outdoors voice ladybug

You know the story, right? The tortoise moves forward slowly but surely. The hare sprints, stops, gets
distracted, sprints again in a new direction, but doesn’t cross the finish line first. I’m here to say that you don’t always have to choose to be fast or slow. Sometimes you can do both. The trick is knowing when and how.

For the past year, Lightbox Collaborative has worked with the Bay Area Open Space Council on an initiative, now called Outdoor Voice. The idea seemed simple: the people who run our beloved parks, farms, and other outdoor spaces have long wanted to inspire our whole region to stand up for the spaces we all love. But the devil is always in the details. How can so many different people and groups agree on a unified effort? The Bay Area Open Space Council, taking on tough projects for 25 years, stepped up to take the lead on this ambitious effort.

What started as a bold but unfocused idea – to create a marketing campaign to raise awareness – has since become a strategic and action-focused movement. How did we get from there to here? By moving both fast and slow.

We co-created a collaborative, deliberative process to set a strategy for the project. While it was natural for everyone to want to jump ahead to the tactics – the name, the logos, the materials, and even the taglines – we asked folks to take a step back and think about what success would look like, and who we needed to engage to get there. We wanted a strategy before tactics. We spent a lot of time involving people, asking them questions, and inspiring fresh thinking from folks who knew the terrain best.

Now we can move fast on tactics because we collaborated on the strategy. By defining a clear theory of change, brand reputation, and message platform, we have a set of strategic filters that make it possible to make fast decisions. In fact once the core brand strategy was in place, it took only two months to launch the initiative with a name, logo, website, and social media presence.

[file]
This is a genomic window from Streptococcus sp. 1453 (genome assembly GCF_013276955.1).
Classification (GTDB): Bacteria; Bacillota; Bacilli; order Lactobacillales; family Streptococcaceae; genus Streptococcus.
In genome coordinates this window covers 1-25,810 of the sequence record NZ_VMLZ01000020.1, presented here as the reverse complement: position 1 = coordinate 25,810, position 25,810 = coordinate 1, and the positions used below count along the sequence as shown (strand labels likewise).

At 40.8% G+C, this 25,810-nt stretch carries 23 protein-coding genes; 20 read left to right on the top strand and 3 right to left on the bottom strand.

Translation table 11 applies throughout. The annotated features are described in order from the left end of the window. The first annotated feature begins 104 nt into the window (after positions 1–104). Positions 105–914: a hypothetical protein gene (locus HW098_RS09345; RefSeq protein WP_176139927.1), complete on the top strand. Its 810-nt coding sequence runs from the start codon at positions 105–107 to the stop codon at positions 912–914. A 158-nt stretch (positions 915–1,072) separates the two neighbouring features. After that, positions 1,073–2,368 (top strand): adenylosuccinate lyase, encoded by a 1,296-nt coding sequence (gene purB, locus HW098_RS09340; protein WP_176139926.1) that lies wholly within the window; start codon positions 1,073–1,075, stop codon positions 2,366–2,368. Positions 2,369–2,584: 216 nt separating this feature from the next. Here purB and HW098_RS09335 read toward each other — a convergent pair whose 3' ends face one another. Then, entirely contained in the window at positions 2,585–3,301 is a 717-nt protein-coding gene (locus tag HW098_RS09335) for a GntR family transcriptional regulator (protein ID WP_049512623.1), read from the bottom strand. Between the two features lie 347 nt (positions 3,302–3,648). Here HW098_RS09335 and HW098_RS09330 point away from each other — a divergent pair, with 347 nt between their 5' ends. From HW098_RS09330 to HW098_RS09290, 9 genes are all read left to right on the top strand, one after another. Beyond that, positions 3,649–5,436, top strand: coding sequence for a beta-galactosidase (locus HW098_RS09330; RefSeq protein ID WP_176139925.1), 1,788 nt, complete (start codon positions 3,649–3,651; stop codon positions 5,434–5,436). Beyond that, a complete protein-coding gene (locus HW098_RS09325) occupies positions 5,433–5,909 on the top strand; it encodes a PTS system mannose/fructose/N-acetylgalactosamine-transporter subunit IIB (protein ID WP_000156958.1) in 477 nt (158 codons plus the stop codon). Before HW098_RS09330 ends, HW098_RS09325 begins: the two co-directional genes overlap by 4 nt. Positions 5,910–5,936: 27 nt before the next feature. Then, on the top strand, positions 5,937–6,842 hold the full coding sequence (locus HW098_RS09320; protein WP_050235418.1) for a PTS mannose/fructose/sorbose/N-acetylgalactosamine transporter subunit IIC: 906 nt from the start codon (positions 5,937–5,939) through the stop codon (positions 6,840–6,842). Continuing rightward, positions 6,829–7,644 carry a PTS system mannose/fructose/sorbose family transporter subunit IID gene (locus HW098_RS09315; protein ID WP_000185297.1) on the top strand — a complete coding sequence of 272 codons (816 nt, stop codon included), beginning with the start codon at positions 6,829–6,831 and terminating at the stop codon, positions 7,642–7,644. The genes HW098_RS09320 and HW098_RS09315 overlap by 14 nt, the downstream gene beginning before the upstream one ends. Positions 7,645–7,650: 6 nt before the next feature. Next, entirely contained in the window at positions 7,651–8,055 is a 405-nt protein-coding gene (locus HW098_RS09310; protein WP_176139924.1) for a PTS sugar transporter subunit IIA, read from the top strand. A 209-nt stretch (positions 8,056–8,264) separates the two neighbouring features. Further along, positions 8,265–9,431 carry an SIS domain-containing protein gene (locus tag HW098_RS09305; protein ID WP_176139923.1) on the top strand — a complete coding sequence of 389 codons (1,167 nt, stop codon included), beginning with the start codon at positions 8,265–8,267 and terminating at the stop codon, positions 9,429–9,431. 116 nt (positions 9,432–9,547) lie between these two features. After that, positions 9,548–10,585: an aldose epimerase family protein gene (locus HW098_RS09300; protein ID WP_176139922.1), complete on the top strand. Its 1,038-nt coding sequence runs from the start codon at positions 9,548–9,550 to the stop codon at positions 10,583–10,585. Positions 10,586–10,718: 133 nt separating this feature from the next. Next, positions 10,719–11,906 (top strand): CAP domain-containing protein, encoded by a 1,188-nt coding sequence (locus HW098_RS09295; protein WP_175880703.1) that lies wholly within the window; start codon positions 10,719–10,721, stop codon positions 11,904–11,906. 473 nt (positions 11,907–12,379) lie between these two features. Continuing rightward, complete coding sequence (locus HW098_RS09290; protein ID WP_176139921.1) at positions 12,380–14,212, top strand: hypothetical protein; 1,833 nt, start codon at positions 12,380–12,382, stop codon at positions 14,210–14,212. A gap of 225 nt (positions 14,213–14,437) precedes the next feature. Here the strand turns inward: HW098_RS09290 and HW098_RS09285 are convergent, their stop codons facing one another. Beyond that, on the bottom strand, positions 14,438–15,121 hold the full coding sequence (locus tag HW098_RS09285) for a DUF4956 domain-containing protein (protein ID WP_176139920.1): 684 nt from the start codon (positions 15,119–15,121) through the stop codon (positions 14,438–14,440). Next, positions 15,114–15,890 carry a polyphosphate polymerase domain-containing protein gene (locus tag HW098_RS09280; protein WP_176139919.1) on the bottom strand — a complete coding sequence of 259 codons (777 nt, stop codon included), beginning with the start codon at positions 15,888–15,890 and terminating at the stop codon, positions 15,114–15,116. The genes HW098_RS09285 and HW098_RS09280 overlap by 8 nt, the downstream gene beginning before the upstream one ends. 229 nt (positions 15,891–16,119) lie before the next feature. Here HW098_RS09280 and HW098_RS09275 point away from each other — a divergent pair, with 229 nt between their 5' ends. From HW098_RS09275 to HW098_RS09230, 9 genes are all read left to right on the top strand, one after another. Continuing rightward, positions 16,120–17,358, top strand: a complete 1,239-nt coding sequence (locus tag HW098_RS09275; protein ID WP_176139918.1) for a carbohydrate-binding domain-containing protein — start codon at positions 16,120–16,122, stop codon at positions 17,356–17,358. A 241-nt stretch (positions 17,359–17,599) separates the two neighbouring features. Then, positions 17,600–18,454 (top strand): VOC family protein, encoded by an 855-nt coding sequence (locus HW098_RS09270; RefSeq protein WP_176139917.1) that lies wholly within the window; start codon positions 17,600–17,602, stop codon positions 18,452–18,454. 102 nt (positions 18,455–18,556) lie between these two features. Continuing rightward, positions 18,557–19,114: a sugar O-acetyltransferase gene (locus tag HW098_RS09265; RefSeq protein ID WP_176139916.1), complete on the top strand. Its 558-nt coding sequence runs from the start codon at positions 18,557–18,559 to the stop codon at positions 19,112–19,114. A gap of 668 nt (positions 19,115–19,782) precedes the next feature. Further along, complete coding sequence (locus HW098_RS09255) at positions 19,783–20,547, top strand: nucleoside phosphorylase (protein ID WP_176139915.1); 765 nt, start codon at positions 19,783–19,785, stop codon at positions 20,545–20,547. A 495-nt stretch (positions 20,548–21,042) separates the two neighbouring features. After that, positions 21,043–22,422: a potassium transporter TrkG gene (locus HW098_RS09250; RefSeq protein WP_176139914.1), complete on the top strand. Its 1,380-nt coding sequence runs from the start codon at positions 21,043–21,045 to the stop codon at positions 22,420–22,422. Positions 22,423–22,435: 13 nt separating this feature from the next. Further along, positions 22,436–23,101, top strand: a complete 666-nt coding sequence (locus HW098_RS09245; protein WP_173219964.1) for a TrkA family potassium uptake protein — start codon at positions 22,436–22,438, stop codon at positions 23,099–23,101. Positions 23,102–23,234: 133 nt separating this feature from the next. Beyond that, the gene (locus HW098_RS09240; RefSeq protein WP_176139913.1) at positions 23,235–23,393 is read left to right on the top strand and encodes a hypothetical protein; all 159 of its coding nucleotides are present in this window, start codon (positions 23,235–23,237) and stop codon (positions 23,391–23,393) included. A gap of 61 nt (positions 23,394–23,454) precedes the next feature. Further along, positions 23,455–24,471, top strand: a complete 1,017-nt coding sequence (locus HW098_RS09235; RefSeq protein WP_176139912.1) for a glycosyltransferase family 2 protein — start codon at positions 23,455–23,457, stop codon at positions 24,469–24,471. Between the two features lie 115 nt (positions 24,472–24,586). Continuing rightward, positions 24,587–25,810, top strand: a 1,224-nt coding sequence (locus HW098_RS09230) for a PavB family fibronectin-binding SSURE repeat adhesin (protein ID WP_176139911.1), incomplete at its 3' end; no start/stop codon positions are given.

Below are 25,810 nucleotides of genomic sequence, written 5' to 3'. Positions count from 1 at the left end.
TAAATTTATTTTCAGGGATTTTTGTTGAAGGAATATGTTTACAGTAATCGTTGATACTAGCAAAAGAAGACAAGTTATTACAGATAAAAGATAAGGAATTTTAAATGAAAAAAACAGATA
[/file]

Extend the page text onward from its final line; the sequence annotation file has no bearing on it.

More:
Our experience proved that you don’t have to choose between a thorough process and timely outcomes. You can have both. Here’s what we learned:

  1. Commit to a good process, not an artificial deadline

Even if it seems critical to launch before your next conference or the end of your fiscal year, imposing these kinds of external deadlines can rush a process that could be more successful with some room to breathe. Deadlines are important because they force us to move ahead, but if collaboration is essential to success, you have to make time for the process. The process can be slow or messy, but the trust and relationships you build during it will hold you in good stead for the long term.

  1. Lots of people give input, a few people make decisions

Create opportunities for many people to be heard, because more people really do mean more brainpower and better ideas. But ultimately decisions need to be made by a few people who have earned the trust and respect of the broader group. If people have confidence their views have been heard and respected, they are more likely to accept the results of that process, even if it isn’t what they wanted. Transparency is key, so make the decision-making responsibilities very clear from the beginning.

  1. Clarity is contagious

We launched Outdoor Voice on May 14, 2015 to 400 parks leaders at the Open Space Conference. Within four days we had four calls from organizations wanting to partner. People understood exactly what we were doing and wanted to get involved. Because we had clarity on what Outdoor Voice is—and what it isn’t—people can join us and know exactly what they are getting into. Partners and funders are inspired, and know that their investment of time, resources and money will be well utilized.

Now we can all use our Outdoor Voice to connect with opportunities to support the Bay Area’s natural wonders. It took some time and a lot of work, but the Bay Area is going to reap the benefits of this effort for generations to come. And that’s good for all of us – tortoises and hares included!

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Annie HeadshotAnnie Burke is the Deputy Director at the Bay Area Open Space Council, a regional coalition of nonprofits and public agencies that take care of the region’s 1.4 million acres of parks, trails, and working lands.


amandaLightbox Collaborative Partner Amanda Cooper loved working on Outdoor Voice because it meant the opportunity to make a big idea into a strategic reality.